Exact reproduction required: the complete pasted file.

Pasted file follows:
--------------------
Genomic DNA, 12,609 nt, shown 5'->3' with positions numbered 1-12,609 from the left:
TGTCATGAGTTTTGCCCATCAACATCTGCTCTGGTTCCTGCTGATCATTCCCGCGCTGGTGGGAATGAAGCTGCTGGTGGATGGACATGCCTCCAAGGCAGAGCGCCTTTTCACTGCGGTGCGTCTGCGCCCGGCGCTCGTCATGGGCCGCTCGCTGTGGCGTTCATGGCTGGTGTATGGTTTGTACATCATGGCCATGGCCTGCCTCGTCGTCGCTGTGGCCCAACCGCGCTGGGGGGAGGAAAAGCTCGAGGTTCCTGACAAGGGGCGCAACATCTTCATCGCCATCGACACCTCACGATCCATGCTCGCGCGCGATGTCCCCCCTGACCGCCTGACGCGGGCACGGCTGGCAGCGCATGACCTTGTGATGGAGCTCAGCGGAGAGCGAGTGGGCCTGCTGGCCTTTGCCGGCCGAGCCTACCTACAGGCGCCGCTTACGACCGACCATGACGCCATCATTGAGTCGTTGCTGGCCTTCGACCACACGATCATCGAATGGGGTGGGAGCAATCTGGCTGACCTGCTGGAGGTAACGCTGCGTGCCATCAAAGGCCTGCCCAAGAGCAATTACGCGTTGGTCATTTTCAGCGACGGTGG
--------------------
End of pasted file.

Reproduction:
Genomic DNA, 12,609 nt, shown 5'->3' with positions numbered 1-12,609 from the left:
TGTCATGAGTTTTGCCCATCAACATCTGCTCTGGTTCCTGCTGATCATTCCCGCGCTGGTGGGAATGAAGCTGCTGGTGGATGGACATGCCTCCAAGGCAGAGCGCCTTTTCACTGCGGTGCGTCTGCGCCCGGCGCTCGTCATGGGCCGCTCGCTGTGGCGTTCATGGCTGGTGTATGGTTTGTACATCATGGCCATGGCCTGCCTCGTCGTCGCTGTGGCCCAACCGCGCTGGGGGGAGGAAAAGCTCGAGGTTCCTGACAAGGGGCGCAACATCTTCATCGCCATCGACACCTCACGATCCATGCTCGCGCGCGATGTCCCCCCTGACCGCCTGACGCGGGCACGGCTGGCAGCGCATGACCTTGTGATGGAGCTCAGCGGAGAGCGAGTGGGCCTGCTGGCCTTTGCCGGCCGAGCCTACCTACAGGCGCCGCTTACGACCGACCATGACGCCATCATTGAGTCGTTGCTGGCCTTCGACCACACGATCATCGAATGGGGTGGGAGCAATCTGGCTGACCTGCTGGAGGTAACGCTGCGTGCCATCAAAGGCCTGCCCAAGAGCAATTACGCGTTGGTCATTTTCAGCGACGGTGG